While it is quite unclear what ‘outside of space and time’ means and how something can exist outside of space and time, some will argue that God is outside of space and time (perhaps to avoid the problem of theological fatalism). Perhaps God doesn’t know the actions before the actions had taken place, but rather sees time much differently than humans do. Perhaps God’s beliefs have no impact on what happens on the earth.
This line of thinking goes against scripture which states that God holds beliefs about what would happen on the earth. As previously mentioned, God knows all things. If God knows all things, it must be the case that God knows what will happen in the future from a ‘human perspective.’
Did not God, according to standard Christian notions of God, create the universe? At one point in time, regardless of whether he is in time or not, God – since he is omniscient – knew (and still would know) all human actions which would occur before any humans existed.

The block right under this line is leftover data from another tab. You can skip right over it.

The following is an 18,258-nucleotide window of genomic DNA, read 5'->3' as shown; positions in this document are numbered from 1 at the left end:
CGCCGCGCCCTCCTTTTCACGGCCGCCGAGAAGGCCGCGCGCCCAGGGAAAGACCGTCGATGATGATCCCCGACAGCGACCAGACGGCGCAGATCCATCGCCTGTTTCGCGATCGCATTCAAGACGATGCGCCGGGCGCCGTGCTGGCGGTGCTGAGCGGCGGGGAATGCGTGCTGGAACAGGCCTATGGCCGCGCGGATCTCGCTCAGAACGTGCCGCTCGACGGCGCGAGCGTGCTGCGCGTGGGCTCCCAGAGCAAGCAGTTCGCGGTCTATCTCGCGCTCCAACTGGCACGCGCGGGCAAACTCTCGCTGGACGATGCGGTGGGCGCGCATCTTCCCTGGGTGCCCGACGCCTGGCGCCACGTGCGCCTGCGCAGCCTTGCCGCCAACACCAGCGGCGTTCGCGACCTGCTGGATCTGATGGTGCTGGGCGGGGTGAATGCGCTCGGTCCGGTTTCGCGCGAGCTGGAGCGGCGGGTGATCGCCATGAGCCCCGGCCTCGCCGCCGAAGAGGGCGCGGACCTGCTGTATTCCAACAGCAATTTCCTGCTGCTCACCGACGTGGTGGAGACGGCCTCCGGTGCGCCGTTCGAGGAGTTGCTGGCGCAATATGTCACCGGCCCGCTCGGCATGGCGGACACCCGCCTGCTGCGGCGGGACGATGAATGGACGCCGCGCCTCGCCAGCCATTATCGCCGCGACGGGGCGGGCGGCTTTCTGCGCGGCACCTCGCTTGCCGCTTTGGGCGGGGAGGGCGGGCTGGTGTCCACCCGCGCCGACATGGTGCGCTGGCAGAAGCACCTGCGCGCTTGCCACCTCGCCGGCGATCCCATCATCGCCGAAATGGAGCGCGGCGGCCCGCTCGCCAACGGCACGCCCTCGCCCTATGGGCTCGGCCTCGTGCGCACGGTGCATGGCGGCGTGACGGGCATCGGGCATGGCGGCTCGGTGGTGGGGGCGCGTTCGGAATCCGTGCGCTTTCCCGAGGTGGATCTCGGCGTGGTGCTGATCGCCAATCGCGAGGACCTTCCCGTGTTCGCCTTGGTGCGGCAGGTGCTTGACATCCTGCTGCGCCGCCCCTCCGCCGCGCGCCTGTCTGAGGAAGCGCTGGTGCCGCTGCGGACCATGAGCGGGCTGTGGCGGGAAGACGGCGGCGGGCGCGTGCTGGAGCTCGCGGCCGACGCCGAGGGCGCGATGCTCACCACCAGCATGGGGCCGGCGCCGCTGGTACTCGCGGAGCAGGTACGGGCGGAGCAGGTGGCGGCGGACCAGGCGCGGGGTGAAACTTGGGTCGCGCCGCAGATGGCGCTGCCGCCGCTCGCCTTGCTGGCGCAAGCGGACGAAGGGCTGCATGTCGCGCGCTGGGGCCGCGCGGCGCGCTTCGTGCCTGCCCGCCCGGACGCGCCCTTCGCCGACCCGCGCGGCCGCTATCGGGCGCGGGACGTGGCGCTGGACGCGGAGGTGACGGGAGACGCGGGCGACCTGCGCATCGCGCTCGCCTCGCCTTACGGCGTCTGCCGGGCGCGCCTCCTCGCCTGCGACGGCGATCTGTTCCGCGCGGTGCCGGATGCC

Might past, present, and future be only human concepts that are not coherent from a ‘God point of view?’ Regardless of what the answer to this question may be, assuming that God exists, this seems not to have any bearing on the problem of theological fatalism. Regardless of how God exists or where God exists, God has beliefs about human beings that cannot be falsified.
God is omniscient and knows, exactly, if he exists, what I shall do in every second of my life; God, if he exists, knows how many essays I have written, how many essays I will write, and is privy to the contents of everything I had ever written. If God, regardless of how or where he exists, holds a belief that I will have written five hundred essays in my life, it is the case that I must write five hundred essays in my lifetime because God’s belief cannot be falsified; my future is unavoidable and must contain me writing five hundred essays.
God doesn’t know the future
Giving up omniscience or otherwise trying to limit God’s omniscience might be the final solution for the theist to escape the problem of theological fatalism. This, though, would force the theist to relinquish one of the ‘omni-terms’ usually attributed to God; God is believed to be omnipotent, omniscient, and omni-benevolent. If the theist is willing to give up omniscience, so be it.